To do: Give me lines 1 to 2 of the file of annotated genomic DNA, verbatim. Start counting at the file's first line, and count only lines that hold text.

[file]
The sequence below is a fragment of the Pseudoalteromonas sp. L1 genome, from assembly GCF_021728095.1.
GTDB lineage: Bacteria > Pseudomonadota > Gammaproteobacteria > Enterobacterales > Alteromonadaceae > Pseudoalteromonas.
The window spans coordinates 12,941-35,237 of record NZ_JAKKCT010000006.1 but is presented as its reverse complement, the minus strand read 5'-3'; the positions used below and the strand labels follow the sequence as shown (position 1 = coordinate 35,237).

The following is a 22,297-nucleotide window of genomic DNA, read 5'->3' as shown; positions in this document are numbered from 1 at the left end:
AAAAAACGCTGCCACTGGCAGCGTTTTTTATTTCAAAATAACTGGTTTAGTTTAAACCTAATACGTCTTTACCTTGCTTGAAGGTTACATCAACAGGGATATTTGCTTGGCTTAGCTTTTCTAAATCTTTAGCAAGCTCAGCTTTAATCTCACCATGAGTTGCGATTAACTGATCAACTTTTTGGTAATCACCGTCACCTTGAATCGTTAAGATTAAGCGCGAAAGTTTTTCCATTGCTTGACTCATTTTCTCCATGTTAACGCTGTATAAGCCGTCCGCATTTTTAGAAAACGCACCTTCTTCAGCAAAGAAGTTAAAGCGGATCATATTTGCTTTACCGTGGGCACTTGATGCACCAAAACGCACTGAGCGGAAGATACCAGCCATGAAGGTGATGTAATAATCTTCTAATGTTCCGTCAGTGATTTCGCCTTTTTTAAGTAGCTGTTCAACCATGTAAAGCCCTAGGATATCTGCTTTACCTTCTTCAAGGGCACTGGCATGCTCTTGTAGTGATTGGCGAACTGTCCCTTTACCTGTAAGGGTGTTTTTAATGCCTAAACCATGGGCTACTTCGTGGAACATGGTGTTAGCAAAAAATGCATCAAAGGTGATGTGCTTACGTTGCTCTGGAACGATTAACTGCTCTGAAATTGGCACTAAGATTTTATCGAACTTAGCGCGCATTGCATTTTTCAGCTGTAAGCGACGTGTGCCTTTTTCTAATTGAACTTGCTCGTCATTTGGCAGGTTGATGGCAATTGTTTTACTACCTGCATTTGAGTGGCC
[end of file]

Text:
The sequence below is a fragment of the Pseudoalteromonas sp. L1 genome, from assembly GCF_021728095.1.
GTDB lineage: Bacteria > Pseudomonadota > Gammaproteobacteria > Enterobacterales > Alteromonadaceae > Pseudoalteromonas.